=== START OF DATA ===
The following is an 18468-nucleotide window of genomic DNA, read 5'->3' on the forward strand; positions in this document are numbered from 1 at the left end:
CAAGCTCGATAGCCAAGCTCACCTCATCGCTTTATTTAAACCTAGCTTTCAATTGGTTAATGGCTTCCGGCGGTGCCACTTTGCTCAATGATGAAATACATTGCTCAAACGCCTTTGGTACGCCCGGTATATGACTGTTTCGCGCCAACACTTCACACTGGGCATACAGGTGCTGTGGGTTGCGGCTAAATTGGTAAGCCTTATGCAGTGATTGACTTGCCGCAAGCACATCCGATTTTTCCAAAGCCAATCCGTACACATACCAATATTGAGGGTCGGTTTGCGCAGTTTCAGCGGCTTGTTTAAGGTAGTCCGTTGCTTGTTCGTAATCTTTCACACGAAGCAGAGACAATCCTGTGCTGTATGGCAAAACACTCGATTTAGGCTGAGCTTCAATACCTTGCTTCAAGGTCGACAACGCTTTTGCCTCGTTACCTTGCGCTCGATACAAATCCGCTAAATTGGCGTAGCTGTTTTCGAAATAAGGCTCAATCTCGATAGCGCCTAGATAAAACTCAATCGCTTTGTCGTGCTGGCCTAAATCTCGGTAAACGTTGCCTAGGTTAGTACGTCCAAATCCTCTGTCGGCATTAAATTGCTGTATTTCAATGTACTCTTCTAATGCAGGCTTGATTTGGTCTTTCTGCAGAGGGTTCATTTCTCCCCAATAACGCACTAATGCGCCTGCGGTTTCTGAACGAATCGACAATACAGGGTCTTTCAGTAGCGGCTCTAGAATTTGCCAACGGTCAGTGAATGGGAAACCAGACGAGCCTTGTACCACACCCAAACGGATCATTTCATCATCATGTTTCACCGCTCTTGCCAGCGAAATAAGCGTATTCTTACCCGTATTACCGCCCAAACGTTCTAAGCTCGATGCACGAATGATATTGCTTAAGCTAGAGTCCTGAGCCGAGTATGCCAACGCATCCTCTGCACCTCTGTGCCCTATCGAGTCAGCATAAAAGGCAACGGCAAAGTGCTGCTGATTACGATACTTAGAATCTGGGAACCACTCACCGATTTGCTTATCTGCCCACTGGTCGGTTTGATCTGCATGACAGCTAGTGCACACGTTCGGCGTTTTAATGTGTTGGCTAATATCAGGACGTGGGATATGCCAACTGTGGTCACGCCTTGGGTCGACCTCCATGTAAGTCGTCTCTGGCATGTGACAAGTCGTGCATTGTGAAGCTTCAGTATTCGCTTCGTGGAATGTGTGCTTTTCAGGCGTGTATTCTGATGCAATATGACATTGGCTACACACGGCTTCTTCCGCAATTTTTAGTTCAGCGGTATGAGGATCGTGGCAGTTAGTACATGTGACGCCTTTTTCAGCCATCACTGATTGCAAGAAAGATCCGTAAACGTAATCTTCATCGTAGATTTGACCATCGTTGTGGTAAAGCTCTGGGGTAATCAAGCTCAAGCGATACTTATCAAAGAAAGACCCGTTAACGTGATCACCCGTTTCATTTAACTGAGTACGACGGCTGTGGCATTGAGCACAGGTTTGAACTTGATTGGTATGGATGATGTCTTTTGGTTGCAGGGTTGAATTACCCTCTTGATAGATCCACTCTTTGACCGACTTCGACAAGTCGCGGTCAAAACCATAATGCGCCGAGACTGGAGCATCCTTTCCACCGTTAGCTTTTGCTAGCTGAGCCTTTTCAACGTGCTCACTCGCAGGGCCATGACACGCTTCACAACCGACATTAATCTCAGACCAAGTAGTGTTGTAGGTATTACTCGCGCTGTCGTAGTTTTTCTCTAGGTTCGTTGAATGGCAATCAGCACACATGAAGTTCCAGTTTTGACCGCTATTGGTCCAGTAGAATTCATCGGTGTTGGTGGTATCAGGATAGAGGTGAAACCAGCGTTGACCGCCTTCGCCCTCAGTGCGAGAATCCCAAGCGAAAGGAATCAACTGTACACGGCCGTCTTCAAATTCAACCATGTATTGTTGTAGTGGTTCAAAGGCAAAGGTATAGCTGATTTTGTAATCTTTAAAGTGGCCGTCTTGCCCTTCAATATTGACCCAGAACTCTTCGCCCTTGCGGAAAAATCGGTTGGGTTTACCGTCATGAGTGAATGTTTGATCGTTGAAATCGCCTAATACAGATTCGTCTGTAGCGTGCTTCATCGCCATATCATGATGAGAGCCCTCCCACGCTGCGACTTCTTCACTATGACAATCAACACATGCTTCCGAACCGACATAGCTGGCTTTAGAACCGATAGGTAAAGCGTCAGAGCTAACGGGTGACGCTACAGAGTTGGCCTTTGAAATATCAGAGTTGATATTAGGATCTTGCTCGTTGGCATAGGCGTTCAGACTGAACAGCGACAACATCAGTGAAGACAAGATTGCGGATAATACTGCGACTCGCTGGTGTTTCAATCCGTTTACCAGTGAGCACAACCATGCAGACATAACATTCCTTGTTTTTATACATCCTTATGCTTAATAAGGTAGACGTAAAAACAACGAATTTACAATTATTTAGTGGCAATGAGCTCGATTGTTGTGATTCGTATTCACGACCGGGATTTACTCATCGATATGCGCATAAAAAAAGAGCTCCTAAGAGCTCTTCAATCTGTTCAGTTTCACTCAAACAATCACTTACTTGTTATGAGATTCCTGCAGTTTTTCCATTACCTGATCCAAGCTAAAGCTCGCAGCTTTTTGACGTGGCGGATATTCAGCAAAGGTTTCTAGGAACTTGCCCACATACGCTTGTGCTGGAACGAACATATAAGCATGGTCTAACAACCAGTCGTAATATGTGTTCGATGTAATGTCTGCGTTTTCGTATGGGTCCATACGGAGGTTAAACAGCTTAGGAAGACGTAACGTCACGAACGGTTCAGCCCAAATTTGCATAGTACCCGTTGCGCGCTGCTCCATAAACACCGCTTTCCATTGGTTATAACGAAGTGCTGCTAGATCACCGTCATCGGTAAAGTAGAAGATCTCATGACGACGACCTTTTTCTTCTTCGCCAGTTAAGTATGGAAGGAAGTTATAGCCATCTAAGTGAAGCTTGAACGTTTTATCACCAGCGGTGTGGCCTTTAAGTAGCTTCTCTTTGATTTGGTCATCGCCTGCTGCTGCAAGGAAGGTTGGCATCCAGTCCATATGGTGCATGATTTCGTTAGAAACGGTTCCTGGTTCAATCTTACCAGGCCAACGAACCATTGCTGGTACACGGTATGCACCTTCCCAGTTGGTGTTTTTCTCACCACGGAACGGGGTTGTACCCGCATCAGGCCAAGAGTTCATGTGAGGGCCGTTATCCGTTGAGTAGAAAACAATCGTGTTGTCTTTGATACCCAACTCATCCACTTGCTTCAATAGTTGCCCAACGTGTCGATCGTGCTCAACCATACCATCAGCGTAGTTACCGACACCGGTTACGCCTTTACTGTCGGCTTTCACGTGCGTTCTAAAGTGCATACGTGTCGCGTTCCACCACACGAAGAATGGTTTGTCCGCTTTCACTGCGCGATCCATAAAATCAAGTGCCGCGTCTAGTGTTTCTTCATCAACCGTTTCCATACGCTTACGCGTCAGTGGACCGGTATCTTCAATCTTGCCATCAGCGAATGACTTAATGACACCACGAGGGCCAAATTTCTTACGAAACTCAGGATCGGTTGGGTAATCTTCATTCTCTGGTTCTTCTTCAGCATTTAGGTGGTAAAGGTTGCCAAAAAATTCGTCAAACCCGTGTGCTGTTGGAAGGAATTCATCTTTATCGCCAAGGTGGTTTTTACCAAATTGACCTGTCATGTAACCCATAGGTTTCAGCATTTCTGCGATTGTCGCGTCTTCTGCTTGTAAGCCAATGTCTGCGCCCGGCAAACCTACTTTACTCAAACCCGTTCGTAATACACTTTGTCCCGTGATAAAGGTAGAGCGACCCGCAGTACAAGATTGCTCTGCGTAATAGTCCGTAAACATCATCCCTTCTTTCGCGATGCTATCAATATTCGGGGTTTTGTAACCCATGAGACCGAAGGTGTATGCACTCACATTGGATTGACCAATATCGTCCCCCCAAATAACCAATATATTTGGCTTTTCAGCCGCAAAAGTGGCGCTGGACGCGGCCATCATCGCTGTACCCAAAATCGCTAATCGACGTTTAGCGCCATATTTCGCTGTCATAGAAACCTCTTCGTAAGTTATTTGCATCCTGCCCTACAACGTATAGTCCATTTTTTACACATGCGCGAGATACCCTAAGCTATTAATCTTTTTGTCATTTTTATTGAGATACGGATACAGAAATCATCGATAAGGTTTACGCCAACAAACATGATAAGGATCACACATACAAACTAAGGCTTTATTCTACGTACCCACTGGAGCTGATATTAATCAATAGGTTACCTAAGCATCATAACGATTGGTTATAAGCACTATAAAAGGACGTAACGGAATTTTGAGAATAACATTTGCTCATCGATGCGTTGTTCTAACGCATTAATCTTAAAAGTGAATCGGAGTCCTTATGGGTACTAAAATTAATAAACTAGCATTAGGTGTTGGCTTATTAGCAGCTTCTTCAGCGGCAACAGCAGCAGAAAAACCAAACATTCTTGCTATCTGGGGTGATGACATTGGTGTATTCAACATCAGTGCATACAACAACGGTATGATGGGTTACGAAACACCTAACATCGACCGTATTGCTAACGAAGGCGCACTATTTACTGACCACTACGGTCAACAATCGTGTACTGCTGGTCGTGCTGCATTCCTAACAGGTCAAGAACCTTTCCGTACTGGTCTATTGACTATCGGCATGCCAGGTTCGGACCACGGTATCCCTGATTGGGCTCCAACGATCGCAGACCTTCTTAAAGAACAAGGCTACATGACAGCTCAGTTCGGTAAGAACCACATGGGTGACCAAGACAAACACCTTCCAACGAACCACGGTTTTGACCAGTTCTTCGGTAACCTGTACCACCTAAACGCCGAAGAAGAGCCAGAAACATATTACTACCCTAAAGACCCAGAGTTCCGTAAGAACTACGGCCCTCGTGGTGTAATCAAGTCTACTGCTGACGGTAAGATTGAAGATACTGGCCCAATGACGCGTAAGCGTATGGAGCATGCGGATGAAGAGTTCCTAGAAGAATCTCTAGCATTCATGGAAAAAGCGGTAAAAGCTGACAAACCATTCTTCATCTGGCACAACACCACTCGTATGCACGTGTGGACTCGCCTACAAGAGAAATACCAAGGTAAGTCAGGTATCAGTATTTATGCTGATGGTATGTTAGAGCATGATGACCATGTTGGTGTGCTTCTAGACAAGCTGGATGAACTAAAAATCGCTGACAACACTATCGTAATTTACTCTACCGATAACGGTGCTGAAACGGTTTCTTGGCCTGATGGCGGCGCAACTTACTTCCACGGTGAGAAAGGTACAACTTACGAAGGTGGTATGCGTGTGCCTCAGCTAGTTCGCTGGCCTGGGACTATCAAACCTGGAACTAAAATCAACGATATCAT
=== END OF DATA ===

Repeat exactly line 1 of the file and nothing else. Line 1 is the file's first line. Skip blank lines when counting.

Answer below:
The following is an 18468-nucleotide window of genomic DNA, read 5'->3' on the forward strand; positions in this document are numbered from 1 at the left end: